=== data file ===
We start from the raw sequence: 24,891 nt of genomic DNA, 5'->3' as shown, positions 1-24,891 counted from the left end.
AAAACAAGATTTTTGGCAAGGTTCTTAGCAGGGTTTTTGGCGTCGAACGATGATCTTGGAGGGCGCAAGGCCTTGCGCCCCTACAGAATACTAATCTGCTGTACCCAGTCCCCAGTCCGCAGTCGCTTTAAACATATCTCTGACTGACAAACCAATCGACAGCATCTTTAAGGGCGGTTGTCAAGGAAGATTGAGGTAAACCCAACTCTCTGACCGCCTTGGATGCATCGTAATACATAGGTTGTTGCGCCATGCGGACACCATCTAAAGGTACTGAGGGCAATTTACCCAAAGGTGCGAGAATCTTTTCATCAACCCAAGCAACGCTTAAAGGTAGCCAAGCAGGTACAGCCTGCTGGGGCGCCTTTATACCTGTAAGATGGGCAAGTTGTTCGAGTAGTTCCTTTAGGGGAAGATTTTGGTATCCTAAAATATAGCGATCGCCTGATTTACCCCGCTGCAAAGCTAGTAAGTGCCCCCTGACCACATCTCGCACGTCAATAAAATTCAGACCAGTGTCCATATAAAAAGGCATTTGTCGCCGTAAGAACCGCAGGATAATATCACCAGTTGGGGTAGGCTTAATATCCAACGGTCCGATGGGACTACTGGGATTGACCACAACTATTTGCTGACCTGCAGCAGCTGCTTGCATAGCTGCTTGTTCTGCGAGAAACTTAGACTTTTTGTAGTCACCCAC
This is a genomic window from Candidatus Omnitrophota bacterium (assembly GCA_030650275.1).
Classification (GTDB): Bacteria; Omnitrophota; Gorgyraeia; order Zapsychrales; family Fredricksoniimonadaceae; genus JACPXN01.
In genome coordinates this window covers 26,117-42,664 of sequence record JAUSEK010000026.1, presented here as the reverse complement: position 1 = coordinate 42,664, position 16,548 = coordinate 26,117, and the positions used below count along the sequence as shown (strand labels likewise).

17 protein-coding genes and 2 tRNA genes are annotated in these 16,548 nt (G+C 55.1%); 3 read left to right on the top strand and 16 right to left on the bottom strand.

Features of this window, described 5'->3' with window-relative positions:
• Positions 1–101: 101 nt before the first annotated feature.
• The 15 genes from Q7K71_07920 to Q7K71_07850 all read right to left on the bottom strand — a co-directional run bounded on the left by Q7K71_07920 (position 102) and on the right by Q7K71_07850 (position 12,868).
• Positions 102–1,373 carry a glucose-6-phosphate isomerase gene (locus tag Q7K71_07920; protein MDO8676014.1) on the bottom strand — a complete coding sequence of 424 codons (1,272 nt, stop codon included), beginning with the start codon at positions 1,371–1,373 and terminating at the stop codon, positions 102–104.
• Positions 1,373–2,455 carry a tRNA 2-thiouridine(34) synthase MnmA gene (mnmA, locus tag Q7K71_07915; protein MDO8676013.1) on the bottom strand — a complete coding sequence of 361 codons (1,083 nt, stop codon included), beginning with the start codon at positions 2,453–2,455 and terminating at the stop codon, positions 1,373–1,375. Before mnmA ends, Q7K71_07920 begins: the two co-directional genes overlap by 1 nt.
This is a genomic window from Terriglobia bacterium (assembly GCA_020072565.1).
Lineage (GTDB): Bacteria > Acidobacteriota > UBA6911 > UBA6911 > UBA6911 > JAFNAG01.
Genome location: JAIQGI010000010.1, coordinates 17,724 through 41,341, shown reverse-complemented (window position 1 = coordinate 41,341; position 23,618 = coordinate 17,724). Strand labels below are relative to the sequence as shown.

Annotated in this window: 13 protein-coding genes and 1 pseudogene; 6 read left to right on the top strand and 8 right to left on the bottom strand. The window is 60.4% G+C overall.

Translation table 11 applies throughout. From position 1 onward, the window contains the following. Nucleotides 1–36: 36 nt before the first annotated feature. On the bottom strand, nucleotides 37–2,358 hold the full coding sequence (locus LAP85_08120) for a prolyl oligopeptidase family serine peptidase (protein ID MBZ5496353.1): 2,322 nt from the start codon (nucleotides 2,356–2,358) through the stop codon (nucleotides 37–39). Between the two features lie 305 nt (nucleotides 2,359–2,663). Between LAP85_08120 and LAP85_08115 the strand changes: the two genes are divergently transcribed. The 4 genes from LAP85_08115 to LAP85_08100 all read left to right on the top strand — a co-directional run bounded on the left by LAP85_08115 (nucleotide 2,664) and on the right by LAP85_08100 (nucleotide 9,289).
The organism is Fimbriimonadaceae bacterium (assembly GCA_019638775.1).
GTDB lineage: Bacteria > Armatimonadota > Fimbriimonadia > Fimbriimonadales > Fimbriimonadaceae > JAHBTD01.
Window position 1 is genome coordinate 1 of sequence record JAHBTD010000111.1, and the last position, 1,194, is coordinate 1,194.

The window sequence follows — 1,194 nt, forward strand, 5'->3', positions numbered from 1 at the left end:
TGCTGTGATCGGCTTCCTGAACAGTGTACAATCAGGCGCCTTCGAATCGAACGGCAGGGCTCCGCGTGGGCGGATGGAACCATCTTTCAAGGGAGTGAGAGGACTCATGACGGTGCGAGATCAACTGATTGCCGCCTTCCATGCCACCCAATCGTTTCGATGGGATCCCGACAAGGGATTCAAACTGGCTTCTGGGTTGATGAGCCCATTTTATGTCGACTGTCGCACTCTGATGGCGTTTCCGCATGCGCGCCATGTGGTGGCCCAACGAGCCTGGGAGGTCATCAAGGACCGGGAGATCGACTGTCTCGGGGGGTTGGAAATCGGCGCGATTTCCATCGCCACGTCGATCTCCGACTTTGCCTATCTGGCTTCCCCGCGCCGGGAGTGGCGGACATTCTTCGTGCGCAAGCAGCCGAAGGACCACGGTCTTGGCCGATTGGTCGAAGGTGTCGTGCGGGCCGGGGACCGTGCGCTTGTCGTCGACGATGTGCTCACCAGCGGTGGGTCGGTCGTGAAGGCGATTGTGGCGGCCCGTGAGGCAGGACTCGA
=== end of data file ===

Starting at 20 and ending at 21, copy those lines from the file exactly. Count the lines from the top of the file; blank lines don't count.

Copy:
The window sequence follows — 1,194 nt, forward strand, 5'->3', positions numbered from 1 at the left end:
TGCTGTGATCGGCTTCCTGAACAGTGTACAATCAGGCGCCTTCGAATCGAACGGCAGGGCTCCGCGTGGGCGGATGGAACCATCTTTCAAGGGAGTGAGAGGACTCATGACGGTGCGAGATCAACTGATTGCCGCCTTCCATGCCACCCAATCGTTTCGATGGGATCCCGACAAGGGATTCAAACTGGCTTCTGGGTTGATGAGCCCATTTTATGTCGACTGTCGCACTCTGATGGCGTTTCCGCATGCGCGCCATGTGGTGGCCCAACGAGCCTGGGAGGTCATCAAGGACCGGGAGATCGACTGTCTCGGGGGGTTGGAAATCGGCGCGATTTCCATCGCCACGTCGATCTCCGACTTTGCCTATCTGGCTTCCCCGCGCCGGGAGTGGCGGACATTCTTCGTGCGCAAGCAGCCGAAGGACCACGGTCTTGGCCGATTGGTCGAAGGTGTCGTGCGGGCCGGGGACCGTGCGCTTGTCGTCGACGATGTGCTCACCAGCGGTGGGTCGGTCGTGAAGGCGATTGTGGCGGCCCGTGAGGCAGGACTCGA